It's not your father's — or your grandfather's — retirement: the one where you quit your job, live on your pension and spend time sitting on the beach. Today, working in "retirement" appears to be the plan — of necessity or of choice — for a majority of middle-class Americans.
This is now the case, according to Wells Fargo's sixth annual Retirement survey, which was conducted by telephone in September and October 2010 and examined the attitudes and behaviors of middle class Americans between the ages of 25 and 69.
We found that, by and large, Americans — especially those under 50 — understand that retirement is very much a do-it-yourself endeavor today. More than half of individuals surveyed doubt they'll be able to count on Social Security.
So, what's their backup plan? For many, the answer seems to be to delay or avoid retiring. Seventy-two percent of middle-class Americans between the ages of 25 and 69 expect to work through their retirement years.
This trend is driven both by deep deficits in personal retirement savings and by life-style choices. Thirty-nine percent say they will "need to" work to make ends meet or maintain their lifestyles in retirement, while 33% say they will keep working because they want to.
One potential pitfall with this approach is that — whether you need to or want to — there's no guarantee that you'll actually be able to work through retirement, or that you will find a job. Health problems, family responsibilities and other factors could also derail the idea of continuing to work. In these situations, it is crucial to have a plan that can be adjusted as your circumstances change. But most people have no written plan for their retirement. Only a third of survey participants said they had a plan. This number is consistent with the findings of our 2009 survey.
The 2010 report indicates that three groups of people rise to the top as those most at risk: 20-somethings, 40-somethings and women. We have the most opportunity to help these groups.
Seventy-one percent of people in their twenties are confident that they are on track for retirement. However, they have the lowest level of confidence among all of the age groups about the stock market as a place for investment gains; just 31% see it as a place to invest their money, compared to 40% of those in their forties.
While this is probably not an age group that attracts much focus from advisors at present, 20-somethings could be clients eventually, so it's important to understand the psychology that drives their behavior.
Their trepidation is not surprising, since their first experience with the stock market has come during the worst economic crisis we've seen in decades. It means, though, that they face a double hit to their future economic prospects: entering the weakest job market in years and putting their money in investments with the lowest historical long-term growth potential.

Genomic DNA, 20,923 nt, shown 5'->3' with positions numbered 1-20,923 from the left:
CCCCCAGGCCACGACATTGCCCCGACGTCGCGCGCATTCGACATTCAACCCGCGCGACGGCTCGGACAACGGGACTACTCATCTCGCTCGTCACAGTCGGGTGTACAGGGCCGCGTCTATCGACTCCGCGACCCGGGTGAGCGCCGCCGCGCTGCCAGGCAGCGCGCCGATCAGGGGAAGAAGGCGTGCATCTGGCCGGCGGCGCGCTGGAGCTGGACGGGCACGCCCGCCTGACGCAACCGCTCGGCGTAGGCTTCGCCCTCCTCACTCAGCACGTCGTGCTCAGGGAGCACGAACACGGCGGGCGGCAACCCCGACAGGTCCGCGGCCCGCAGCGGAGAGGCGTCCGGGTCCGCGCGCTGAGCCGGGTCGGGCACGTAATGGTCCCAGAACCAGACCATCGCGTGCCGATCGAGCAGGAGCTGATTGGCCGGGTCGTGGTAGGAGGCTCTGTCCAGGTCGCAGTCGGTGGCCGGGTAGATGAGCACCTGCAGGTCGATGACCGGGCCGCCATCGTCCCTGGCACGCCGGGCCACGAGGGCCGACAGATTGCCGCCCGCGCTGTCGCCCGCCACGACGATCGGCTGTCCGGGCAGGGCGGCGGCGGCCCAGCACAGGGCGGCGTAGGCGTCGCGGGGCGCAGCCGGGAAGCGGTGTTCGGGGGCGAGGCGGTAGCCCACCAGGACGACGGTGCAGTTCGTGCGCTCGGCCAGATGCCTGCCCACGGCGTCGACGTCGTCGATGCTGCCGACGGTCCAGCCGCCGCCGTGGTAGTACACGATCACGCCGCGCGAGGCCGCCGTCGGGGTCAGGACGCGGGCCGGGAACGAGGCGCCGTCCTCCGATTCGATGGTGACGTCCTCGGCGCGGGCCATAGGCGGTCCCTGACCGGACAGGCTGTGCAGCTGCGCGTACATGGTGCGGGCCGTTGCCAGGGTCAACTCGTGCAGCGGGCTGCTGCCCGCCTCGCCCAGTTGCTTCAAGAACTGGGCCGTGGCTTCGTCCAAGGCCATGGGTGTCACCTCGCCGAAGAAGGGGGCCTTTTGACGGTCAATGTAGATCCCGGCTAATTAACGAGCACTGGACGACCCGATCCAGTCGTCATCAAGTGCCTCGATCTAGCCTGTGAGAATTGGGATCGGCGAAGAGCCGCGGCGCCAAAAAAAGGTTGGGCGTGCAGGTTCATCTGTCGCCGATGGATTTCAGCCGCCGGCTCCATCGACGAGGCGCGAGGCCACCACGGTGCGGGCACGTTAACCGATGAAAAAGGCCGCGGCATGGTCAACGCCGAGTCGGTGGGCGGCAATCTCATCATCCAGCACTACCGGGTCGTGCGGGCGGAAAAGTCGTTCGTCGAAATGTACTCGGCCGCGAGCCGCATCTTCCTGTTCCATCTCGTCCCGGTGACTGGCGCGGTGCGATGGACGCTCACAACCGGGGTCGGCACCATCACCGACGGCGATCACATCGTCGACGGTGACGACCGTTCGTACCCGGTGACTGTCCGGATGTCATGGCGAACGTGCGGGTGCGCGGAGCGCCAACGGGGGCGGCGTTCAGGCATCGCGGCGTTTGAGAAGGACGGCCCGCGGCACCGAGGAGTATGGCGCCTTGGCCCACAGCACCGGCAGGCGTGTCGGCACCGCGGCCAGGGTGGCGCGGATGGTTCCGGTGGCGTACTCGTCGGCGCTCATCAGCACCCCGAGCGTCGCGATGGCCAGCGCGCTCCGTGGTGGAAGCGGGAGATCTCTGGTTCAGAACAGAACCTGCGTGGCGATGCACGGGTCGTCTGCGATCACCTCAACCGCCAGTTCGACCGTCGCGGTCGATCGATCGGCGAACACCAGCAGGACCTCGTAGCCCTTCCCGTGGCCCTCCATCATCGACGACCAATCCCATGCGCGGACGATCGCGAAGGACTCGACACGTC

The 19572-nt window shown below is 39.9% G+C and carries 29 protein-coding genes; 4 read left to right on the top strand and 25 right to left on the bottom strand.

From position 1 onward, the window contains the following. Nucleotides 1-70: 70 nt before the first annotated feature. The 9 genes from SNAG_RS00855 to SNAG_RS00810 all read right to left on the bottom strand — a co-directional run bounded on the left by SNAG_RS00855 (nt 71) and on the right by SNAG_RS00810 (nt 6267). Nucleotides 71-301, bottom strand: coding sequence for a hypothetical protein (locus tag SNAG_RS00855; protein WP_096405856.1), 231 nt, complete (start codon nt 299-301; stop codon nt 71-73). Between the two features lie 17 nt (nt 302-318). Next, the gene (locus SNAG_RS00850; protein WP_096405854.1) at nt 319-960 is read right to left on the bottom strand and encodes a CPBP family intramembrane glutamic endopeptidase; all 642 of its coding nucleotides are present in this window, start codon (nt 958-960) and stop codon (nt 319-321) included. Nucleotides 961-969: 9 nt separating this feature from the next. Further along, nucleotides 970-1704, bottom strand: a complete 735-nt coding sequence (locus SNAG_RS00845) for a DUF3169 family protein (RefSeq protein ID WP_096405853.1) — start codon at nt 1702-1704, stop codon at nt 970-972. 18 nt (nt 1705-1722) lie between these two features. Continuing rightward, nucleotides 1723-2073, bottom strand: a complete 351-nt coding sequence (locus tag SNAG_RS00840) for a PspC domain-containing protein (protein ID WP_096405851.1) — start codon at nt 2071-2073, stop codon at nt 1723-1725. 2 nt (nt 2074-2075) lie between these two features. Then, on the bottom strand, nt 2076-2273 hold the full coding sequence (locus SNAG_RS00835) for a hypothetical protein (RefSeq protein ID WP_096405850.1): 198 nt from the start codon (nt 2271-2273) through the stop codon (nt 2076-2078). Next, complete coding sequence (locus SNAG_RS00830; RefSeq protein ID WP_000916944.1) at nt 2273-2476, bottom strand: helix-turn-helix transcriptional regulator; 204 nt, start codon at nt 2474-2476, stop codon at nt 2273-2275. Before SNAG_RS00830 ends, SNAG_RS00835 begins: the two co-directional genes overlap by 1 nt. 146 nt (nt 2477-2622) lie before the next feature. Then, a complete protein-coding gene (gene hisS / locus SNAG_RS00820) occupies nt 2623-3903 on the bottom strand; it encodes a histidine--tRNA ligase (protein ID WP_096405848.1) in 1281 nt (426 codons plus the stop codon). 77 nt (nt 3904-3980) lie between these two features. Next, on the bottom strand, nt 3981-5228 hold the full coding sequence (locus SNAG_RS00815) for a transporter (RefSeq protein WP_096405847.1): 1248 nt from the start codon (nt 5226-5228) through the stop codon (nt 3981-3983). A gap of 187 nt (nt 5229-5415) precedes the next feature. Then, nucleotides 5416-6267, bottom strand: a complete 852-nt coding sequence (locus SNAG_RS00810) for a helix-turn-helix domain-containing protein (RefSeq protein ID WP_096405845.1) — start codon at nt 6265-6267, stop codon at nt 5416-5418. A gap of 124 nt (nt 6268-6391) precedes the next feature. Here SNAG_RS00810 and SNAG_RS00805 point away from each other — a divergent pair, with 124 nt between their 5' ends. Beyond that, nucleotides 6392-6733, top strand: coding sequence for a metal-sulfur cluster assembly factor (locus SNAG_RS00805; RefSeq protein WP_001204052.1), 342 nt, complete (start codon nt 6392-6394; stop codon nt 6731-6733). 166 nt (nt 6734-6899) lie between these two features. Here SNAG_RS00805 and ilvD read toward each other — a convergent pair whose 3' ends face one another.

The Big 4-OH
People in their forties are not so confident about their future. In fact, according to the survey, this age group is the most stressed about retirement. They are the least likely of any group — 48% — to express confidence in their ability to save enough to live the retirement they want, while 60% of them say they don't have extra money to save for retirement. They are much less likely to have pensions than older workers, and 61% of them say that money matters have increased the tension in their households since the economic downturn. They are on the threshold of retirement, and when they peer through the doorway, they don't like what they see.
As a result, 80% of them expect to work for many years to come.
Grabbing the Reins
Finally, women are less certain and more worried about retirement than men. Just 53% were confident that they have saved enough to have the lifestyle they want in retirement, compared to 62% of the men we surveyed. This is a valid concern since women tend to live longer than men, meaning their assets need to last longer as well.
Women are much less likely than men to say their 401(k) will contribute to their retirement income: 43% versus 56%. Women are also much less confident in the stock market as a place to achieve investment gains than men are: 27% versus 40%. Another stunning, but probably realistic statistic is that women are much less likely to see themselves as the primary financial decision maker — 35% compared to 55% of surveyed men. What women should recognize is that they are likely to outlive their spouse and will therefore become the primary decision maker on financial matters in their household. Women should be seeing themselves in this role before it is thrust upon them.
While their circumstances differ, all three groups present opportunities for financial advisors. More than 80% of survey participants say they would like advice about retirement planning. They were most interested in help to figure out how much to save, how to invest their savings and how to develop a plan.
Of course, people in their twenties have a longer time horizon to invest, but they may be overconfident about their prospects, and underinvested to produce the returns they will need. We have a chance to work with them to offer them advice and a plan to help them maximize their potential. We can help 40-somethings navigate the "new normal" of a self-funded retirement, and we can provide women with education and strategies to increase their confidence about-and readiness for-retirement.
So, it may not look much like their father's or grandfather's retirement of yesterday, but, with help and a solid plan, our clients can have a retirement that works for them today.
Karen Wimbish is director of Retail Retirement, part of Wells Fargo Retirement.
She leads a department of more than 200 team members who help retail
customers through multiple channels.
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